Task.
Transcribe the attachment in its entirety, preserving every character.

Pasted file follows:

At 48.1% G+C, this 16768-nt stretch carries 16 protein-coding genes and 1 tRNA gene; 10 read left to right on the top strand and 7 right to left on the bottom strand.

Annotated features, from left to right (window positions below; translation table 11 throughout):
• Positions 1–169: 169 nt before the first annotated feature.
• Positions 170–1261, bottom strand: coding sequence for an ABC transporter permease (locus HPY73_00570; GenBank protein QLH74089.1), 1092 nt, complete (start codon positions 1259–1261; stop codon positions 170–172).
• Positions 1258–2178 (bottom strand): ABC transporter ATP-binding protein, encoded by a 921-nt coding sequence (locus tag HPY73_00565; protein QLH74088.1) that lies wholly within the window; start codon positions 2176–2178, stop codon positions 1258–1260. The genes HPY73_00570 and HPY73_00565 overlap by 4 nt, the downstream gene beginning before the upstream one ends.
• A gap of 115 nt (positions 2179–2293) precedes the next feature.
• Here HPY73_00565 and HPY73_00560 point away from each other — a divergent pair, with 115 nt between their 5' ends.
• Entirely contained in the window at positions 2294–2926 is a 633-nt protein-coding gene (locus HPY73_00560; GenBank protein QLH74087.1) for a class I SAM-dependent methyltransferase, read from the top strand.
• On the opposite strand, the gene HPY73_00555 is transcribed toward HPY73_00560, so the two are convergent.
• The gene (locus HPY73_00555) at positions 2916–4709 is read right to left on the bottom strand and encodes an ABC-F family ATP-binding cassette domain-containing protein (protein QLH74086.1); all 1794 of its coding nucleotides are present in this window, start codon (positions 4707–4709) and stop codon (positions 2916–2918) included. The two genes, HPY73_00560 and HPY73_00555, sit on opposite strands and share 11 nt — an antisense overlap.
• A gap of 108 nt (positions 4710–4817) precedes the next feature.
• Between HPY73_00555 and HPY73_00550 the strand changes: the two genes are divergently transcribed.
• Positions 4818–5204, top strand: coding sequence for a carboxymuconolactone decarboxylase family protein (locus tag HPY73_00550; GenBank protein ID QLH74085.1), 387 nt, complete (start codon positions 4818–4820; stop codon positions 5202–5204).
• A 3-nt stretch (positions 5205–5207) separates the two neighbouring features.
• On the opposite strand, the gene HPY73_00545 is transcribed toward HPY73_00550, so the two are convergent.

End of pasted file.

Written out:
At 48.1% G+C, this 16768-nt stretch carries 16 protein-coding genes and 1 tRNA gene; 10 read left to right on the top strand and 7 right to left on the bottom strand.

Annotated features, from left to right (window positions below; translation table 11 throughout):
• Positions 1–169: 169 nt before the first annotated feature.
• Positions 170–1261, bottom strand: coding sequence for an ABC transporter permease (locus HPY73_00570; GenBank protein QLH74089.1), 1092 nt, complete (start codon positions 1259–1261; stop codon positions 170–172).
• Positions 1258–2178 (bottom strand): ABC transporter ATP-binding protein, encoded by a 921-nt coding sequence (locus tag HPY73_00565; protein QLH74088.1) that lies wholly within the window; start codon positions 2176–2178, stop codon positions 1258–1260. The genes HPY73_00570 and HPY73_00565 overlap by 4 nt, the downstream gene beginning before the upstream one ends.
• A gap of 115 nt (positions 2179–2293) precedes the next feature.
• Here HPY73_00565 and HPY73_00560 point away from each other — a divergent pair, with 115 nt between their 5' ends.
• Entirely contained in the window at positions 2294–2926 is a 633-nt protein-coding gene (locus HPY73_00560; GenBank protein QLH74087.1) for a class I SAM-dependent methyltransferase, read from the top strand.
• On the opposite strand, the gene HPY73_00555 is transcribed toward HPY73_00560, so the two are convergent.
• The gene (locus HPY73_00555) at positions 2916–4709 is read right to left on the bottom strand and encodes an ABC-F family ATP-binding cassette domain-containing protein (protein QLH74086.1); all 1794 of its coding nucleotides are present in this window, start codon (positions 4707–4709) and stop codon (positions 2916–2918) included. The two genes, HPY73_00560 and HPY73_00555, sit on opposite strands and share 11 nt — an antisense overlap.
• A gap of 108 nt (positions 4710–4817) precedes the next feature.
• Between HPY73_00555 and HPY73_00550 the strand changes: the two genes are divergently transcribed.
• Positions 4818–5204, top strand: coding sequence for a carboxymuconolactone decarboxylase family protein (locus tag HPY73_00550; GenBank protein ID QLH74085.1), 387 nt, complete (start codon positions 4818–4820; stop codon positions 5202–5204).
• A 3-nt stretch (positions 5205–5207) separates the two neighbouring features.
• On the opposite strand, the gene HPY73_00545 is transcribed toward HPY73_00550, so the two are convergent.